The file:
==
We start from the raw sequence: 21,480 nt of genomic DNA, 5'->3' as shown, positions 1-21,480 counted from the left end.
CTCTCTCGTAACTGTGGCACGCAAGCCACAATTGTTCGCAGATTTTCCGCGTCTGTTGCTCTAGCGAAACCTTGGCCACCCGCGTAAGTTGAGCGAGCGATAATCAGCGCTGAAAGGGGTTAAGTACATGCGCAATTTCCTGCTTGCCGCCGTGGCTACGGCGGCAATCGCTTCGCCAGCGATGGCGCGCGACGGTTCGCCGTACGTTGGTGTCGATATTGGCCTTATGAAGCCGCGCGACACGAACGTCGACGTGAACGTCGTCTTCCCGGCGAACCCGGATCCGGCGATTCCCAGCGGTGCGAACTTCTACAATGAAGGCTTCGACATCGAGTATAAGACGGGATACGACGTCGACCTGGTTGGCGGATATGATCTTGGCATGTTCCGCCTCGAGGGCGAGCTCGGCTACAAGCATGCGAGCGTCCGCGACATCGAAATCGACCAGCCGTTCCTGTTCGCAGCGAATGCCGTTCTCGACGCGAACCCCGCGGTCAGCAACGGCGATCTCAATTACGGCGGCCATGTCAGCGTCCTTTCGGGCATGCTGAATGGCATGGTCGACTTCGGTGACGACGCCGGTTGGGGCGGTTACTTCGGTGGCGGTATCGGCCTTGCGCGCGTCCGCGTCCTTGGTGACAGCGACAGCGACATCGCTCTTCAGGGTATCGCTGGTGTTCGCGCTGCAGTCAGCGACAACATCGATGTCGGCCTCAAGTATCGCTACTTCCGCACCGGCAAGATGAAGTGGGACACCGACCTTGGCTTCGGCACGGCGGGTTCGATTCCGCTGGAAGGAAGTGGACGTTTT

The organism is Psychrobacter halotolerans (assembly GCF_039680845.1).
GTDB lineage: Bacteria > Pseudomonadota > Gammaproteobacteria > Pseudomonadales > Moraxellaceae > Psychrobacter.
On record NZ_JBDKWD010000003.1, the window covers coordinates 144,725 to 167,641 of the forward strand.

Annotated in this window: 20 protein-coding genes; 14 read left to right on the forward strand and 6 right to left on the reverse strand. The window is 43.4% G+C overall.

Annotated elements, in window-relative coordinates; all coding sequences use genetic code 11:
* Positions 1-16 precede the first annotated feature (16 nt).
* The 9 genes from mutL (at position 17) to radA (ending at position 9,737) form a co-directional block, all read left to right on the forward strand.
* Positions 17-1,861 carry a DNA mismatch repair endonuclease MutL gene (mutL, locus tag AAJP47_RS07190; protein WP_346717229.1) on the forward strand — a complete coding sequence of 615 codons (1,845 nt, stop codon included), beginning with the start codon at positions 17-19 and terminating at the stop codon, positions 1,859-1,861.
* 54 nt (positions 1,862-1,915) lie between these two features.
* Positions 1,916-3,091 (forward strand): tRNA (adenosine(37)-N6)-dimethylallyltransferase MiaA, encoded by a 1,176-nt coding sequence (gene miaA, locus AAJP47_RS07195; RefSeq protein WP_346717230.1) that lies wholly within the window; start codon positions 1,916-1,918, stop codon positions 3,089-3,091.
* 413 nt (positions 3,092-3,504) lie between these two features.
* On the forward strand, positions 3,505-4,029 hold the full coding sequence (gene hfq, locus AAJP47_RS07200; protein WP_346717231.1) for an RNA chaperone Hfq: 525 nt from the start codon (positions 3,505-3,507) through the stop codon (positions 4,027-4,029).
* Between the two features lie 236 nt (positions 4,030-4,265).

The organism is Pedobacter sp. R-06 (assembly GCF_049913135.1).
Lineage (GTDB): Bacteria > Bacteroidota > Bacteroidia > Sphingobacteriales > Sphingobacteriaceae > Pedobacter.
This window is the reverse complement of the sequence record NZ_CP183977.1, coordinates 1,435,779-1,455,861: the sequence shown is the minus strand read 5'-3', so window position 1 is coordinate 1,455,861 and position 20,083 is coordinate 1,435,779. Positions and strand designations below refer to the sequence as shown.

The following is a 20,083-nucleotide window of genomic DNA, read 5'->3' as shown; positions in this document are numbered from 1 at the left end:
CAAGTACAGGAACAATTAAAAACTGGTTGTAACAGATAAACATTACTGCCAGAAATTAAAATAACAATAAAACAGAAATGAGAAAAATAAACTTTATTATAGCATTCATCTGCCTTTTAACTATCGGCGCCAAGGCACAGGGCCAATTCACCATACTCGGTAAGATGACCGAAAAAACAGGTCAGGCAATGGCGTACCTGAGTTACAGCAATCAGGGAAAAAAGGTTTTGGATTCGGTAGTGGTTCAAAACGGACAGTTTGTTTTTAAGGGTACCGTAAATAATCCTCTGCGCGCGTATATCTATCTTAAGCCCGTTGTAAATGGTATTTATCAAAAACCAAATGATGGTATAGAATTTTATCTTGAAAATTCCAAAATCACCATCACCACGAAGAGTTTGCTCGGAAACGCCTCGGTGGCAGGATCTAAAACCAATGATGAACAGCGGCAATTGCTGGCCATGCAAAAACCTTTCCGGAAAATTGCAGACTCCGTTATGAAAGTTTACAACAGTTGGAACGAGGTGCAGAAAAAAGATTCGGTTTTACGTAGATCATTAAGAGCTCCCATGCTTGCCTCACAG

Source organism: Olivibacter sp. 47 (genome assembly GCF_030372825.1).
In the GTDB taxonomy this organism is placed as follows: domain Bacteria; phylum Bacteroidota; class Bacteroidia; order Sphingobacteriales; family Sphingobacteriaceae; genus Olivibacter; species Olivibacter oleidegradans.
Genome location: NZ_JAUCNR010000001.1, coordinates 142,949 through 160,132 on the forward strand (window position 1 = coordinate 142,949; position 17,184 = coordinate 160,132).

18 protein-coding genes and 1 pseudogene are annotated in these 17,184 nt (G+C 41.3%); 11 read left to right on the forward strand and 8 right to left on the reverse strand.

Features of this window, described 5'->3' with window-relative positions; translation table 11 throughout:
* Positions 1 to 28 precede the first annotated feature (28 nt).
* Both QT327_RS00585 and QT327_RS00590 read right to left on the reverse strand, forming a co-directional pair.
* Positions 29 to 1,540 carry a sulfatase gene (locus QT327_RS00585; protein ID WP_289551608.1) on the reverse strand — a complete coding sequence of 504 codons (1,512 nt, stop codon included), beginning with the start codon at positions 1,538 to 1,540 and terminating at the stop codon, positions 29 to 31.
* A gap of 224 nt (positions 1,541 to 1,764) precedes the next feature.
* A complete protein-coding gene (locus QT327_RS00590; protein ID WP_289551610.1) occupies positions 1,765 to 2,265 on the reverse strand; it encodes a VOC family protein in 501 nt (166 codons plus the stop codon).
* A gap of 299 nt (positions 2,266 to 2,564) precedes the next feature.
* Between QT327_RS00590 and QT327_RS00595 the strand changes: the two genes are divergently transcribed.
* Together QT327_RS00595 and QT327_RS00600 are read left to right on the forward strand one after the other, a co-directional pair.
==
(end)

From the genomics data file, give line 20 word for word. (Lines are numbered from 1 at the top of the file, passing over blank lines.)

CAAGTACAGGAACAATTAAAAACTGGTTGTAACAGATAAACATTACTGCCAGAAATTAAAATAACAATAAAACAGAAATGAGAAAAATAAACTTTATTATAGCATTCATCTGCCTTTTAACTATCGGCGCCAAGGCACAGGGCCAATTCACCATACTCGGTAAGATGACCGAAAAAACAGGTCAGGCAATGGCGTACCTGAGTTACAGCAATCAGGGAAAAAAGGTTTTGGATTCGGTAGTGGTTCAAAACGGACAGTTTGTTTTTAAGGGTACCGTAAATAATCCTCTGCGCGCGTATATCTATCTTAAGCCCGTTGTAAATGGTATTTATCAAAAACCAAATGATGGTATAGAATTTTATCTTGAAAATTCCAAAATCACCATCACCACGAAGAGTTTGCTCGGAAACGCCTCGGTGGCAGGATCTAAAACCAATGATGAACAGCGGCAATTGCTGGCCATGCAAAAACCTTTCCGGAAAATTGCAGACTCCGTTATGAAAGTTTACAACAGTTGGAACGAGGTGCAGAAAAAAGATTCGGTTTTACGTAGATCATTAAGAGCTCCCATGCTTGCCTCACAG